Unlike in The New Neighbor where Zack and Caleb took SO long to move their relationship from friendship to more, Ian and Scott get going pretty quick. I can’t tell you how much I loved that after watching Scott and Caleb go on… and on… and on… and you get my point. 😉
Of course, it’s not just sexual with Ian and Scott. They both want a real relationship but are scared. Ian’s scared because he’s had bad luck in the past when dates learned who he was, who his family was. Scott’s scared because he doesn’t believe he’ll ever be good enough for Ian.
And that brings me back to Scott’s horrible, HORRIBLE mother.
I’ll just leave some quotes below so you can see what I mean.
After telling Scott he looked like he’d lost a few pounds…
“Thanks, I’ve been working out.” I smiled, a bit surprised at her positive comment.
“Now if you could lose another twenty or so, perhaps you could find yourself a nice girl and settle down.”
After telling his mom and dad he’s going hiking with Ian…
“Maybe you should lose some more weight before going. What would you do if your friend laughed at you for lagging behind or something? I don’t want my baby to be bullied…”
Did I mention that Scott is 35????
“In any case, it’s better if you don’t go. How about you stay the night here instead?”
When she meets Ian the first time and discovers who his parents are…
“But… But you two are from completely different worlds. He is too out of your league. He could find someone else… someone more fitting of his stature. I mean, why would he stay with you when he could do so much better?”
Ah, but sweet Ian, who would never be called shy, put the
old bat woman in her place, making me love him even more.
As for Ian’s mother, she was a snob, but she seemed to take to Scott fairly quickly, as did Ian’s brother, father, and grandmother. Once ‘Dad’ was put in his place after a rude comment, he came around. The only time the differences in Scott and Ian’s so-called status mattered was during a charity ball when Scott was forced to listen to a snobby man who made it clear that Scott didn’t belong there.
That broke my heart. Here Scott was a nervous wreck being told he’s less than and some snobby bastard calls him a charity case and tells him he doesn’t belong.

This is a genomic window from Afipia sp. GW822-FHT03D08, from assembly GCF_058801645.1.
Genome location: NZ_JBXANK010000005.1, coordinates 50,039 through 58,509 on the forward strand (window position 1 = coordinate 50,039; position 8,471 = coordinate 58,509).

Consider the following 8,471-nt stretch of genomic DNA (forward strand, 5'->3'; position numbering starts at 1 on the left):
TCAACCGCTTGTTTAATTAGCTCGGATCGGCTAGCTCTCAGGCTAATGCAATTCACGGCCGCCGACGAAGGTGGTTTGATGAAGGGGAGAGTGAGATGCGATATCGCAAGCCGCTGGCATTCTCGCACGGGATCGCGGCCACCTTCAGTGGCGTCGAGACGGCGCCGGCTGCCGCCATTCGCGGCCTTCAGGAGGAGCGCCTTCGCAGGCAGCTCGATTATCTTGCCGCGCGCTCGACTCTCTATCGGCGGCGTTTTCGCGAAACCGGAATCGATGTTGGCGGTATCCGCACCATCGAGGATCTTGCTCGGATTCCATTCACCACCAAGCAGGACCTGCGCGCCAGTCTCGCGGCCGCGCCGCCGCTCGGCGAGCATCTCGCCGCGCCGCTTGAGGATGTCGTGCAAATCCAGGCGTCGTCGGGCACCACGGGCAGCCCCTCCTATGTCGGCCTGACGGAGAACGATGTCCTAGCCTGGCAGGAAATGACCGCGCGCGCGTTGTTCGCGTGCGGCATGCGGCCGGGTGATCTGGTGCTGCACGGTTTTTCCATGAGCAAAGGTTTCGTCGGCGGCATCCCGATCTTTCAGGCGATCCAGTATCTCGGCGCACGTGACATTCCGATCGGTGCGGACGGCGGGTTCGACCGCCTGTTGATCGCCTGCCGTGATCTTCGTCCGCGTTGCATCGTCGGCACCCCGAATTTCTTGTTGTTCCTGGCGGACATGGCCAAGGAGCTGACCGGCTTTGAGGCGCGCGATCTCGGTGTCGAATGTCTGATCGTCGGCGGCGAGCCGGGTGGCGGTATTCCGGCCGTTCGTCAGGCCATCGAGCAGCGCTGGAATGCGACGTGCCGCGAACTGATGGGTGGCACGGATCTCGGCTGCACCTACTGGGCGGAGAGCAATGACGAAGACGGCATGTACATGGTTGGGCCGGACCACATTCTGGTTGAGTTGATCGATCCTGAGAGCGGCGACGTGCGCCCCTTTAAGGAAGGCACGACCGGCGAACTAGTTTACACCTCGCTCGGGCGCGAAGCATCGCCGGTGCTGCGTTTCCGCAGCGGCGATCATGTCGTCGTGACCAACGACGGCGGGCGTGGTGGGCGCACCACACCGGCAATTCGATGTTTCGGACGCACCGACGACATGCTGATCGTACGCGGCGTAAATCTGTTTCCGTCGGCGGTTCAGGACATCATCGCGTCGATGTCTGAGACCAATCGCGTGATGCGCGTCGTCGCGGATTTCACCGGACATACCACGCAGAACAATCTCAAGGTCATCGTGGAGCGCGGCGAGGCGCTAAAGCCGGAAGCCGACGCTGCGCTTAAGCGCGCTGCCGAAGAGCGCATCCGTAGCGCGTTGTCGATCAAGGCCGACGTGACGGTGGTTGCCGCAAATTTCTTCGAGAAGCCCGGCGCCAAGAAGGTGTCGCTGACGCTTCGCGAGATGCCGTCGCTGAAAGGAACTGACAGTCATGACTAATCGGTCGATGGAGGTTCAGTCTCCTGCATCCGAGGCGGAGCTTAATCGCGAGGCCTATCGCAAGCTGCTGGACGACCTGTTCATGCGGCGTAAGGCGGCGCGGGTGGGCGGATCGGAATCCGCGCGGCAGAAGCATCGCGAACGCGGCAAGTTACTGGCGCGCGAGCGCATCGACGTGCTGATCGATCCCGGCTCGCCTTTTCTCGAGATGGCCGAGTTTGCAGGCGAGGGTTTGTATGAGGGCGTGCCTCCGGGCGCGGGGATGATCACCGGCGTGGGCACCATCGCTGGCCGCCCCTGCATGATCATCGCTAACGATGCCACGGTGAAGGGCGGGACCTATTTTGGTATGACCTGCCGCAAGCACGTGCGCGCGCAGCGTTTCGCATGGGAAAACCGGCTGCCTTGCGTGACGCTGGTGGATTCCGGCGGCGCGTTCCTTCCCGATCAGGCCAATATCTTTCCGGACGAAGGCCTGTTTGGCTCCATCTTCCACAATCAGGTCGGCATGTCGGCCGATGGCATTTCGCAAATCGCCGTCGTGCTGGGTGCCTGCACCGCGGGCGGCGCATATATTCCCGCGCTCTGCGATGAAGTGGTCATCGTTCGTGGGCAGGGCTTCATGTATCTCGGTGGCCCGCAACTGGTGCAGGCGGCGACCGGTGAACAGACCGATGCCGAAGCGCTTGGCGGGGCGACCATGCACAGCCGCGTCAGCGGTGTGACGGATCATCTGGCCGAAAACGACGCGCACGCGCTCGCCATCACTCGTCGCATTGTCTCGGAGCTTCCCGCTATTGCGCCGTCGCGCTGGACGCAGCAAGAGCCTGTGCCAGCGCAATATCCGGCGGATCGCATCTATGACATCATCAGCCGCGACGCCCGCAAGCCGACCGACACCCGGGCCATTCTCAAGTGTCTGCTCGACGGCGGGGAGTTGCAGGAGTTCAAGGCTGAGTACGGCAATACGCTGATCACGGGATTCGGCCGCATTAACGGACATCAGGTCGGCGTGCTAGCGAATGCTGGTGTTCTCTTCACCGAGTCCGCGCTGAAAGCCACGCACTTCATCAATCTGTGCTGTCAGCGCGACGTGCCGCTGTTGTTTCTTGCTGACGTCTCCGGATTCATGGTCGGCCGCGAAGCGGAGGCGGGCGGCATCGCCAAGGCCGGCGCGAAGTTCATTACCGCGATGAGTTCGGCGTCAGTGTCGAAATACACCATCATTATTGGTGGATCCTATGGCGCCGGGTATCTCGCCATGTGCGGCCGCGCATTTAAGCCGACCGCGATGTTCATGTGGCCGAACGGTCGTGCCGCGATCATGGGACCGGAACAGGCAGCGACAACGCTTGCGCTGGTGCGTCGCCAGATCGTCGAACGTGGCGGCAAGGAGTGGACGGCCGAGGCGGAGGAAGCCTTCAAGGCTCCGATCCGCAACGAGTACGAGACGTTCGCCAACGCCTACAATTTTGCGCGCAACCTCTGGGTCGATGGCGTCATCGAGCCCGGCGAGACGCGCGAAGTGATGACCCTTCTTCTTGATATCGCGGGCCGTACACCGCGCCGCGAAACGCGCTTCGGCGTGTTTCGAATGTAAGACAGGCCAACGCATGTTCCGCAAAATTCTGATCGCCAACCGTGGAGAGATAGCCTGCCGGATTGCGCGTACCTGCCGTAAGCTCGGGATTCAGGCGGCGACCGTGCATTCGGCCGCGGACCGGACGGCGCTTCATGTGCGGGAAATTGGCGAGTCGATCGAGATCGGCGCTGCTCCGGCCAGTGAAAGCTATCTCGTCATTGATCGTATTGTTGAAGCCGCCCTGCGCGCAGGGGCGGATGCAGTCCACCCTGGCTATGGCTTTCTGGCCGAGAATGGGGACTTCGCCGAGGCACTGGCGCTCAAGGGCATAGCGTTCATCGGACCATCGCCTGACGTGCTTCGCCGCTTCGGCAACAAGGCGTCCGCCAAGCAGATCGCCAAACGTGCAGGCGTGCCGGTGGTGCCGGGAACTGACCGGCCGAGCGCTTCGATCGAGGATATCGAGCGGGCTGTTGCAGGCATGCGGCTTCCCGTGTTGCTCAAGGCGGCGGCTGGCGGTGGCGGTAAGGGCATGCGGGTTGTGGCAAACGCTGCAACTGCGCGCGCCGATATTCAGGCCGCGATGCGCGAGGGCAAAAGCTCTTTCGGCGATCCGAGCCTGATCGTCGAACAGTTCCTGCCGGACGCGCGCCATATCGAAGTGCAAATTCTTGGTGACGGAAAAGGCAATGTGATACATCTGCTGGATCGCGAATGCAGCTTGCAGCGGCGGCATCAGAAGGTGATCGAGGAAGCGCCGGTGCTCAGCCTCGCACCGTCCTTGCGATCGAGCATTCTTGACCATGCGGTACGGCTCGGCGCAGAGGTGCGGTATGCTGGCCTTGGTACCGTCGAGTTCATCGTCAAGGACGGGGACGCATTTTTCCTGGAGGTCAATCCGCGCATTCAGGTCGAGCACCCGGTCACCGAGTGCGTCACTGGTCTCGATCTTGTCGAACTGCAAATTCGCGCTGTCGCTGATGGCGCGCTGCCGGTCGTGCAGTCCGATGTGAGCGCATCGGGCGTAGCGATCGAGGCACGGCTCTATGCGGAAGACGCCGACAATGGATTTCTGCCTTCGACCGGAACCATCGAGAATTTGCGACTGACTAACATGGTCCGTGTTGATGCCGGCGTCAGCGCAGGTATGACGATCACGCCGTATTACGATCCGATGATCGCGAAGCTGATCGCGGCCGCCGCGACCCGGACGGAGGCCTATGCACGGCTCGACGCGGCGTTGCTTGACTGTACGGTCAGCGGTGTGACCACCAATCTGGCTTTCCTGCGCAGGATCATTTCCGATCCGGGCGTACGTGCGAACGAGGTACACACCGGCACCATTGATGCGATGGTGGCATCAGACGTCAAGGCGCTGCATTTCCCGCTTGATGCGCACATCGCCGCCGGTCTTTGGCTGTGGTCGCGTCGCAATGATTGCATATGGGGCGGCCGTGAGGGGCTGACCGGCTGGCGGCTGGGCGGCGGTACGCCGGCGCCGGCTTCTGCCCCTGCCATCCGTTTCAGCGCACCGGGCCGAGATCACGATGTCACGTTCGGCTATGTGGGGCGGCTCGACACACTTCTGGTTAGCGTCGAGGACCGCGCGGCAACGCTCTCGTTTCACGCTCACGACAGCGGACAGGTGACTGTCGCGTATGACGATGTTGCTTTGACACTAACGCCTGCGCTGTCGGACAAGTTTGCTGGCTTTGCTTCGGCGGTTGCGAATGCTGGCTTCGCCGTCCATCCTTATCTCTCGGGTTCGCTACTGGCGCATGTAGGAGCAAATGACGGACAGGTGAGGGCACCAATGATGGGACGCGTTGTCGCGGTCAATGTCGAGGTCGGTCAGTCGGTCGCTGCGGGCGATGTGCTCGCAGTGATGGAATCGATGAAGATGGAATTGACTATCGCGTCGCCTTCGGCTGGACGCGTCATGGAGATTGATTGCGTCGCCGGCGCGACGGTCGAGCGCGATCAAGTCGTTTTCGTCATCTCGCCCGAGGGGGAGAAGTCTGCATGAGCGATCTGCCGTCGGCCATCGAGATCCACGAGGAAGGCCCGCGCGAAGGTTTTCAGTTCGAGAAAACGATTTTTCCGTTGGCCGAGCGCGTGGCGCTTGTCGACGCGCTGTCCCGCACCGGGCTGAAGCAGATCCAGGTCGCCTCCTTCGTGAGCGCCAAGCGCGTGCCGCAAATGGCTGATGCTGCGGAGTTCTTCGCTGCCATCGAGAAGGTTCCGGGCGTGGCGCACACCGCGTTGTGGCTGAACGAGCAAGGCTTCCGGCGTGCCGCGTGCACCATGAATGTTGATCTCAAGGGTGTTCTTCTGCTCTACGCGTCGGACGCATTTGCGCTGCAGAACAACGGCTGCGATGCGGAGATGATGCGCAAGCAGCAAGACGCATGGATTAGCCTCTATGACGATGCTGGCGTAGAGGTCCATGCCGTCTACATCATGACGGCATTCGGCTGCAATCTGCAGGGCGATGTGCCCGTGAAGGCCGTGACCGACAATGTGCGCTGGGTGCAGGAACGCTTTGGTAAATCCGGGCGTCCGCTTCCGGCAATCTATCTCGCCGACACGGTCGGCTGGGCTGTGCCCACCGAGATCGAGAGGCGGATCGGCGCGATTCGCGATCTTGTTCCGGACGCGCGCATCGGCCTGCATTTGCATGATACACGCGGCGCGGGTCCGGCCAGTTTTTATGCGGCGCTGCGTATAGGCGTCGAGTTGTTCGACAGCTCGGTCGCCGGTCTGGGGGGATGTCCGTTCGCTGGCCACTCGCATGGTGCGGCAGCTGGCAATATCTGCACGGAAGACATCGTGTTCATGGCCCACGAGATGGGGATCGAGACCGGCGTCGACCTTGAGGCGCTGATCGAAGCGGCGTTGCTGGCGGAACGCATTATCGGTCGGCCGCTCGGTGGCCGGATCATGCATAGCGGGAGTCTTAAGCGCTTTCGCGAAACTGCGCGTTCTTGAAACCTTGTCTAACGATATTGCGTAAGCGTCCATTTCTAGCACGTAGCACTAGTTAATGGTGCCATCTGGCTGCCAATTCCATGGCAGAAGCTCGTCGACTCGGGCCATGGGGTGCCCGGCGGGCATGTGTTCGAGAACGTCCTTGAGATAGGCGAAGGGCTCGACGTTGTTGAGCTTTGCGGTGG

Regardless of all that, Ian and Scott make a beautiful couple. There’s no weirdness from Scott over being with a man, nor does he attempt to hide their relationship from anybody. He jumped to incorrect conclusions a lot when it came to Ian, but thankfully those were resolved quickly. After seeing his mother, I can totally understand why he was the way he was, though I admit to wondering how he made it to 35 without sticking up for himself at least once. I also couldn’t understand why his father sat back and allowed the woman to constantly criticize and belittle their son.
There were a few slight misunderstandings, but they were resolved quickly.
Overall, it’s a really good book. I loved Ian in the last book, and I love him more in his own. Scott was a little hard to read early on, but I really liked him with Ian.
I’m ending this review with a big complaint that has nothing to do with Ian or Scott or even The Flirty Neighbor book. Even so, I’m voicing my complaint.
In The New Neighbor, Scott and Zack were coworkers. This ended when Zack and Caleb got together and Zack moved on to other opportunities with his man. While they were coworkers they got a new boss, Joshua. I was quite blunt in my review of the first book about my displeasure of a lot of talk being in that book about Joshua only for it to end without his issues being explained or resolved. With Scott and Zack being former coworkers I’d hoped something would be said about it in this book. It wasn’t. Scott’s job was barely mentioned.
I’m going to go out on a limb and assume Joshua will be getting his own book someday? If not, I’m going to go back to wondering why in the hell the author even mentioned the guy if she was going to leave him hanging.
That’s all I’ll say about that for now.
Good book. Scott and Ian were really good together. I’m looking forward to reading Will and Jason’s, though there are a couple of things about Jason that give me pause. There’s being a big eater and there’s Jason shoving food into his mouth like he’s not eaten for days. This was every single time he’s been mentioned in both books. It’s so bad that Will has to always stay close with water in case he chokes from eating so fast. I’ll reserve judgment until I read his and Will’s book.